In my last blog post I highlighted how volatile and irrational “earnings season” often feels when stocks of even the staidest companies can exhibit elevated levels of volatility around even the most minor levels of variability relative to Wall Street’s “expectations.” This more extreme price action can easily have the effect of making market participants question their long-term investment rationale due to trading patterns influenced by short-term data and noise. Worse (in my opinion), in more recent years the trading noise has increased due to changes in market structure and dynamics. Daily trading is increasingly dominated by computer algorithms, a focus on trading faster, more specialized exchange-traded funds (ETFs) that indiscriminately buy and sell whole swaths of companies with little regard to individual company fundamentals, and options (leveraged vehicles) with weekly expirations—all of which exacerbate short-term volatility. A client recently remarked to me, “OK, David—I get it, earnings season creates extra volatility and noise—so how do you manage it?” A good question indeed!
Many folks who lived through the 1980s remember the 1983 movie WarGames in which a young computer whiz named David (not me!) hacks into a government supercomputer looking for new video games to play. In so doing, David unwittingly activates the computer’s artificial intelligence interface known as Joshua. As David thinks he is turning on the game “Global Thermonuclear War,” he quickly finds out that Joshua is not playing with David, but rather is engaging in a real-world nuclear launch scenario and has assumed control over the country’s nuclear arsenal. With the “game” now activated, Joshua begins to crack the country’s nuclear launch codes with the intention of seeing how various nuclear launch scenarios will play out. As Joshua cannot be overridden or shut down, panic ensues and fear of an imminent, global nuclear holocaust takes center stage as the defense department helplessly watches. In a desperate act of brilliance and in an attempt to distract Joshua, David instructs the “intelligent” computer to play a game of Tic-Tac-Toe with itself—a game Joshua has never played, but which David knows cannot be won. As a series of Tic-Tac-Toe stalemates goes on, Joshua still manages to crack the nuclear launch codes and begins to display every possible launch scenario with each resulting in total global destruction. At the same time, Joshua plays thousands of Tic-Tac-Toe games before finally “learning” that the game is unwinnable no matter who moves first. At its climax, just as Joshua is about to launch the first nuke, the room goes dark as everyone believes the country is at war. Moments later Joshua comes back online and remarks, “A strange game. The only winning move is not to play” (both to Tic-Tac-Toe and nuclear war). And just like that the nuclear launch is cancelled, the fear of global disaster dissipates and the DEFCON (Defense Condition) level is raised from DEFCON 1 (imminent nuclear war) back to DEFCON 5 (normal readiness).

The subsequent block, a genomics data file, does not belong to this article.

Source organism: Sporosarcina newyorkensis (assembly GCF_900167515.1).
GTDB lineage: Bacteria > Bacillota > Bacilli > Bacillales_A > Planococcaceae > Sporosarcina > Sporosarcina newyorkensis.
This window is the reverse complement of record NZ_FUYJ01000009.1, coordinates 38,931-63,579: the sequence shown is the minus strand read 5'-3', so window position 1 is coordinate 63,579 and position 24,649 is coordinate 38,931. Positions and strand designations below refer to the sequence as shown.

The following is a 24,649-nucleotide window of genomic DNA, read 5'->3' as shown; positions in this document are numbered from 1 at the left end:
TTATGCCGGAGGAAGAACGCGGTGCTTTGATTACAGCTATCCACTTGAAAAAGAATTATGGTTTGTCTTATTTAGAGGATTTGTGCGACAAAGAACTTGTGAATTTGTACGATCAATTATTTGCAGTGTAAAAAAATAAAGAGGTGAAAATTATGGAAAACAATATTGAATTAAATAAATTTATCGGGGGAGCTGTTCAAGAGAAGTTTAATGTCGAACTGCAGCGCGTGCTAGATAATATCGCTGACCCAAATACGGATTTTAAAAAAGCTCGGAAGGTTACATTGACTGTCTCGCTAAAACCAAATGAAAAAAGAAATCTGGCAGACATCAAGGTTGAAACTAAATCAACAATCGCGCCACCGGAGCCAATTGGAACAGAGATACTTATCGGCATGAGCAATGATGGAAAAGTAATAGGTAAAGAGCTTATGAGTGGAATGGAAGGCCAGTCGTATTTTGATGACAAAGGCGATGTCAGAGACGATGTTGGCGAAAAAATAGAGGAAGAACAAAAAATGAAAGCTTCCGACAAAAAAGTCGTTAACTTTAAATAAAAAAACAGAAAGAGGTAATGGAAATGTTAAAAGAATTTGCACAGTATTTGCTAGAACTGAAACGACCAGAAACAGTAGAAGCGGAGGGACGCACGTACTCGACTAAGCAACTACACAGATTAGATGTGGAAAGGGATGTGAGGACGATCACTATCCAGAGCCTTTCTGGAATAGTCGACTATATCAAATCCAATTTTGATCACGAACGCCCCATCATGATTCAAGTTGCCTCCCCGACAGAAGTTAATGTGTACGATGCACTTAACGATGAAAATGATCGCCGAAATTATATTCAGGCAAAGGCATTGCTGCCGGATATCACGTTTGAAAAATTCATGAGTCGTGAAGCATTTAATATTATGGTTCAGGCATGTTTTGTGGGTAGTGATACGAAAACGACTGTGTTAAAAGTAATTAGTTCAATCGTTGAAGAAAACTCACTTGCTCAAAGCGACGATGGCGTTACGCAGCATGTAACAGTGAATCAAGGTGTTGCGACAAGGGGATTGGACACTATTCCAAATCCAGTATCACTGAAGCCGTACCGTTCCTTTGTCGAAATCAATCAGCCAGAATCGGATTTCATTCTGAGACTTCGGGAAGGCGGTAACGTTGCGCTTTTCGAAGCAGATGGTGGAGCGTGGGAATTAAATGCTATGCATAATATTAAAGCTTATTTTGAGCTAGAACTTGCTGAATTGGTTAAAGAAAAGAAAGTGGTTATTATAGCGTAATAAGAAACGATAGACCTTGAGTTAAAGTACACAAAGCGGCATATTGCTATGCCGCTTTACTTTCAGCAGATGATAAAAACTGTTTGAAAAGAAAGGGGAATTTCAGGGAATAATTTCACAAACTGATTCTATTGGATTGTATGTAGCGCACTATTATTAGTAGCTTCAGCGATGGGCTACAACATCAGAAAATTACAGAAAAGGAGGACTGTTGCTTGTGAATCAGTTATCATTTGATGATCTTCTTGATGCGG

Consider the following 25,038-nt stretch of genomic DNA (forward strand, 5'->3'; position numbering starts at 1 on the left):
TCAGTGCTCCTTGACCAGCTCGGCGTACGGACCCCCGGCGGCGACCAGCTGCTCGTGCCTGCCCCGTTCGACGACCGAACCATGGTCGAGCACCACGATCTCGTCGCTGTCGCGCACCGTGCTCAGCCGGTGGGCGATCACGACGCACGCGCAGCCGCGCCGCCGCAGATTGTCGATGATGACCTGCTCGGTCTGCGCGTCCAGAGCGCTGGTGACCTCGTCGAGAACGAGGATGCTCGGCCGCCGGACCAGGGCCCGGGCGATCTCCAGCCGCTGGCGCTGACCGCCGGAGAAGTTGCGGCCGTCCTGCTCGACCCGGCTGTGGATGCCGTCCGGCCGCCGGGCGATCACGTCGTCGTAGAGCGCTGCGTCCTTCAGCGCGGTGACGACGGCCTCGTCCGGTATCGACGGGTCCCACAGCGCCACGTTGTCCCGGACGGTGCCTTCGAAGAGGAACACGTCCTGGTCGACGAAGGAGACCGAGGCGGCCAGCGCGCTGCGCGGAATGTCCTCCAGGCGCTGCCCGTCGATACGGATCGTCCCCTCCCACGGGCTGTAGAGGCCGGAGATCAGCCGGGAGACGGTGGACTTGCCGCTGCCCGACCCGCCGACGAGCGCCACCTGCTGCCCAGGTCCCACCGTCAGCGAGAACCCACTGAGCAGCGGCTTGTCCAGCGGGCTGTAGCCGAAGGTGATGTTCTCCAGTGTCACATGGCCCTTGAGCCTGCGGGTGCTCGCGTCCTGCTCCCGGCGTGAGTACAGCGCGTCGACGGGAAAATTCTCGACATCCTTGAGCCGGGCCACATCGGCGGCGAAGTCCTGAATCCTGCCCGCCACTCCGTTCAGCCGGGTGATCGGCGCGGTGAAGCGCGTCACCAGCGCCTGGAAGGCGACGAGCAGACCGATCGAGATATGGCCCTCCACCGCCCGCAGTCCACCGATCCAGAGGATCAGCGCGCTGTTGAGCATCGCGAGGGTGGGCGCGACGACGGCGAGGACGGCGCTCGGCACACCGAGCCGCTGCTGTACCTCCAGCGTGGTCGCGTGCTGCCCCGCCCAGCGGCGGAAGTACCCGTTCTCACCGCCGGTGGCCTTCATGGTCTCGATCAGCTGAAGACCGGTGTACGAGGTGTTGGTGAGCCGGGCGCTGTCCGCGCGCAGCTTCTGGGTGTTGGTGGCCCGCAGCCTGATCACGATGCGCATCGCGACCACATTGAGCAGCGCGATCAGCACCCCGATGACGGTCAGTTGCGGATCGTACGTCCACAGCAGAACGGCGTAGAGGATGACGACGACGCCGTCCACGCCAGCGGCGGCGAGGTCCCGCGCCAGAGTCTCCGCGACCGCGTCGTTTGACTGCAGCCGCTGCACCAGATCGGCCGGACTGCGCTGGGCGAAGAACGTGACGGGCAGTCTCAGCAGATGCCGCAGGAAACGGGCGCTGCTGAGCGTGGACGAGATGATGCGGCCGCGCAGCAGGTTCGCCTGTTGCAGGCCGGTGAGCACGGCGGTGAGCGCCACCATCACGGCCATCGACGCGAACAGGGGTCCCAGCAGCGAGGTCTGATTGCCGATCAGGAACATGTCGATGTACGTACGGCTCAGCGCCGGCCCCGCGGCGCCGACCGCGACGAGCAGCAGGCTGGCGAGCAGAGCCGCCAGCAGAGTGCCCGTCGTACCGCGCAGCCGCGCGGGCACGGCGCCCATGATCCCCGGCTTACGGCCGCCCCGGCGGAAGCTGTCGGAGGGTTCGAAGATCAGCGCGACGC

So how does that relate to managing through earnings volatility? My point in writing this is not to say that important information can’t be gleaned from quarterly business updates, nor is it to say that there is never a good reason to sell an investment. However, there is so much noise and volatility around the short-term data that it often feels like an investment disaster is imminent even when there is much ado about nothing. It’s a strange game and I’ve found that the best course of action is often simply not to play the quarterly earnings game.